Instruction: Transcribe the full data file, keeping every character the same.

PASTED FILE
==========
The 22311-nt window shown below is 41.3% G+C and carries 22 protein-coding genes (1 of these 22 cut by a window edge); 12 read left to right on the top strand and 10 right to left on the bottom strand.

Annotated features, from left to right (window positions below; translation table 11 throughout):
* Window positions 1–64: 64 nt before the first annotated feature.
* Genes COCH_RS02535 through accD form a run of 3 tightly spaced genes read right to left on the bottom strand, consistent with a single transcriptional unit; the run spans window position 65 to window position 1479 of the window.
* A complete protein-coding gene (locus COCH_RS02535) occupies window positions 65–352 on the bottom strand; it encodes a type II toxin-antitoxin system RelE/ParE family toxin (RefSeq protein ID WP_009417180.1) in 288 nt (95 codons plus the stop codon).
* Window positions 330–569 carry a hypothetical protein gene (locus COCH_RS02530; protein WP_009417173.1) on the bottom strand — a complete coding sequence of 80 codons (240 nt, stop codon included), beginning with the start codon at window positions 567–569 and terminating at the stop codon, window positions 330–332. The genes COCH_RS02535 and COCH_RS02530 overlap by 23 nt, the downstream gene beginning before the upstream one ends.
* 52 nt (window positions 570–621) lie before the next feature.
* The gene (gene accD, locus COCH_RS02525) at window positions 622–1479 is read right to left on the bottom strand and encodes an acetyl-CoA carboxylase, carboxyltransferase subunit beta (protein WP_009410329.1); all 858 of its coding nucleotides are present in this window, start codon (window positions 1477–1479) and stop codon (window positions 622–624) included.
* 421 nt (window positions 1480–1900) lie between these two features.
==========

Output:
The 22311-nt window shown below is 41.3% G+C and carries 22 protein-coding genes (1 of these 22 cut by a window edge); 12 read left to right on the top strand and 10 right to left on the bottom strand.

Annotated features, from left to right (window positions below; translation table 11 throughout):
* Window positions 1–64: 64 nt before the first annotated feature.
* Genes COCH_RS02535 through accD form a run of 3 tightly spaced genes read right to left on the bottom strand, consistent with a single transcriptional unit; the run spans window position 65 to window position 1479 of the window.
* A complete protein-coding gene (locus COCH_RS02535) occupies window positions 65–352 on the bottom strand; it encodes a type II toxin-antitoxin system RelE/ParE family toxin (RefSeq protein ID WP_009417180.1) in 288 nt (95 codons plus the stop codon).
* Window positions 330–569 carry a hypothetical protein gene (locus COCH_RS02530; protein WP_009417173.1) on the bottom strand — a complete coding sequence of 80 codons (240 nt, stop codon included), beginning with the start codon at window positions 567–569 and terminating at the stop codon, window positions 330–332. The genes COCH_RS02535 and COCH_RS02530 overlap by 23 nt, the downstream gene beginning before the upstream one ends.
* 52 nt (window positions 570–621) lie before the next feature.
* The gene (gene accD, locus COCH_RS02525) at window positions 622–1479 is read right to left on the bottom strand and encodes an acetyl-CoA carboxylase, carboxyltransferase subunit beta (protein WP_009410329.1); all 858 of its coding nucleotides are present in this window, start codon (window positions 1477–1479) and stop codon (window positions 622–624) included.
* 421 nt (window positions 1480–1900) lie between these two features.